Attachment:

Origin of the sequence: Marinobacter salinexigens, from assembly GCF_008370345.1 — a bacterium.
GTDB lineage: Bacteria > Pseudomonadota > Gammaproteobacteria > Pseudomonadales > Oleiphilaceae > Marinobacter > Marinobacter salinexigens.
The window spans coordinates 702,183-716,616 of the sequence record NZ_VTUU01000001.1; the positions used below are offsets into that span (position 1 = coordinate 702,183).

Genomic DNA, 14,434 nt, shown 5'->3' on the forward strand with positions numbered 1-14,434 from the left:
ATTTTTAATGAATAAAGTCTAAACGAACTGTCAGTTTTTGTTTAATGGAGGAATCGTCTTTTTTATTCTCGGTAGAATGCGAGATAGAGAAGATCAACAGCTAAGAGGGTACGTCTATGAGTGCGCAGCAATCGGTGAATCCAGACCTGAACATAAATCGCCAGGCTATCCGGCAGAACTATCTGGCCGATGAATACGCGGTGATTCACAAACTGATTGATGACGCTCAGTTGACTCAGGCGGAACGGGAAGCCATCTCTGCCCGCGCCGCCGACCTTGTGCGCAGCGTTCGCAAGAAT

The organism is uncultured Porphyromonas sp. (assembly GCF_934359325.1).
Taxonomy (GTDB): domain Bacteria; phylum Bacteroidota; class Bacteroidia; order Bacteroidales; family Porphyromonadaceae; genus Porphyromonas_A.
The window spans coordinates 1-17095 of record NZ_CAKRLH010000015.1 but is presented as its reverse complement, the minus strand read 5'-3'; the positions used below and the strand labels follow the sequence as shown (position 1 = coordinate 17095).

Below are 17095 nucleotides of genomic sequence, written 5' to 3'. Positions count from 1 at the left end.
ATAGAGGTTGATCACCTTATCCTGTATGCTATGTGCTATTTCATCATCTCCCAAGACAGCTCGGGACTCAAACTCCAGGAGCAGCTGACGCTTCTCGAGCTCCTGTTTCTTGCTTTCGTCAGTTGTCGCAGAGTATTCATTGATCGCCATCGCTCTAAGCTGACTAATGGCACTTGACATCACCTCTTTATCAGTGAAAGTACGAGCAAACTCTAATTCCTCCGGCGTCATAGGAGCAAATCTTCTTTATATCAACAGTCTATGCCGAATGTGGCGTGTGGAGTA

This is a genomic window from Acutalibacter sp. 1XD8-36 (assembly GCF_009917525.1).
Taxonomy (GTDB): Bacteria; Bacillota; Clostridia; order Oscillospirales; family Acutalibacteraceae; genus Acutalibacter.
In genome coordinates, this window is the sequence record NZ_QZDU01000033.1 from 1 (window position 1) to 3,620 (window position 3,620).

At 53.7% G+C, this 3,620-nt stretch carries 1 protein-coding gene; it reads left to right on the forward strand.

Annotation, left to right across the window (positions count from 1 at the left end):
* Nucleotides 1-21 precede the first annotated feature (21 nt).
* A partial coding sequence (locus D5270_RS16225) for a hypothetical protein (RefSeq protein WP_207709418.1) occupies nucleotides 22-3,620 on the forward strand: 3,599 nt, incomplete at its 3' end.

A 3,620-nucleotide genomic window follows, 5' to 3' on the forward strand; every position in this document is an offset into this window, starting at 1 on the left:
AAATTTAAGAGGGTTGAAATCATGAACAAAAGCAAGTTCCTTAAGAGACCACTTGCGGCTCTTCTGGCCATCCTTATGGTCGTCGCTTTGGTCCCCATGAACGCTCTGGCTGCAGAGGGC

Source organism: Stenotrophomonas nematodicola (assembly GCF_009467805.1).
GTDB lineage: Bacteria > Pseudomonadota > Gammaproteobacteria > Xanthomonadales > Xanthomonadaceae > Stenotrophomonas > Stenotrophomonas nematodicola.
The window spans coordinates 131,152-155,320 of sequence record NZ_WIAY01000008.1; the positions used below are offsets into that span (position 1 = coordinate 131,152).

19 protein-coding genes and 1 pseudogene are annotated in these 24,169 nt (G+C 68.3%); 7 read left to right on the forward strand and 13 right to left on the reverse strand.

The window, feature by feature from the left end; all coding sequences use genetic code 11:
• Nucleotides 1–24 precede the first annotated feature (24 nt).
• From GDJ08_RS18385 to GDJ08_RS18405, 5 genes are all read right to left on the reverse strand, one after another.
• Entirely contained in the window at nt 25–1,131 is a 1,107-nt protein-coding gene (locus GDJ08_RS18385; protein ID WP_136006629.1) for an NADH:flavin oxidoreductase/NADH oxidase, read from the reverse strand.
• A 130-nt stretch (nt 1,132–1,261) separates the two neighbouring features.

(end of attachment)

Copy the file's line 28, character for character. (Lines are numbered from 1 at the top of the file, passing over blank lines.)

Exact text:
• A 130-nt stretch (nt 1,132–1,261) separates the two neighbouring features.